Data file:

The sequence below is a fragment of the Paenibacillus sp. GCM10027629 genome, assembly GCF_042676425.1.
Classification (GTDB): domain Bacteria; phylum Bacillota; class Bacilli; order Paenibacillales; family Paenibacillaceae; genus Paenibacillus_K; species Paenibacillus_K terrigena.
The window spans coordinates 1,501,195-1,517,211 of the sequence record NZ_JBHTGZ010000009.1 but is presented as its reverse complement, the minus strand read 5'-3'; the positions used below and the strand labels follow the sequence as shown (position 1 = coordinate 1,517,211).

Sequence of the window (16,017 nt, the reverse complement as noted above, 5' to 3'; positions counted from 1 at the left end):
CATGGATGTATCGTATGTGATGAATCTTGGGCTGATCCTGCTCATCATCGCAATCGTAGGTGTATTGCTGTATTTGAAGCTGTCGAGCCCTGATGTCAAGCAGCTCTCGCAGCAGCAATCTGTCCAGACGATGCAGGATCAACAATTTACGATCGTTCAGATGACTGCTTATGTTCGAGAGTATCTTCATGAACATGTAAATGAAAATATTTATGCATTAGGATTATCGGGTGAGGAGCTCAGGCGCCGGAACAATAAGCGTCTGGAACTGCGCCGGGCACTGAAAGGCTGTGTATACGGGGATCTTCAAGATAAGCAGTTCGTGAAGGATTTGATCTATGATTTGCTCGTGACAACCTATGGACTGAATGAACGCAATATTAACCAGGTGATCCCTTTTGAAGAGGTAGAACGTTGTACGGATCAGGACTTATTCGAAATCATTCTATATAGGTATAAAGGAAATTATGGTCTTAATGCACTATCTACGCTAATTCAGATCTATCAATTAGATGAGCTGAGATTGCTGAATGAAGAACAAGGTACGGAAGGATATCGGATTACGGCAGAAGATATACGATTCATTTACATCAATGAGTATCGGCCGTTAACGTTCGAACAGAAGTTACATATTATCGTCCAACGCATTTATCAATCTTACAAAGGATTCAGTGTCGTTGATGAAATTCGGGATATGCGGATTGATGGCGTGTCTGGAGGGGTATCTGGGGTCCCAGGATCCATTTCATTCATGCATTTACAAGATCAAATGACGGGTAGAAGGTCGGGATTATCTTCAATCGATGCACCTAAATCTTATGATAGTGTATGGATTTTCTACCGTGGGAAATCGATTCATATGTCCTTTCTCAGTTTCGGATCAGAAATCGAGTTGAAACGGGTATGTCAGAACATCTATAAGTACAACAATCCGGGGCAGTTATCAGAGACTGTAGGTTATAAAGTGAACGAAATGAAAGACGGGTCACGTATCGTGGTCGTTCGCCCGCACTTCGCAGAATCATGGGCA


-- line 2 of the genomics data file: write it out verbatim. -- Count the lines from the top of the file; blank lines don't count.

Classification (GTDB): domain Bacteria; phylum Bacillota; class Bacilli; order Paenibacillales; family Paenibacillaceae; genus Paenibacillus_K; species Paenibacillus_K terrigena.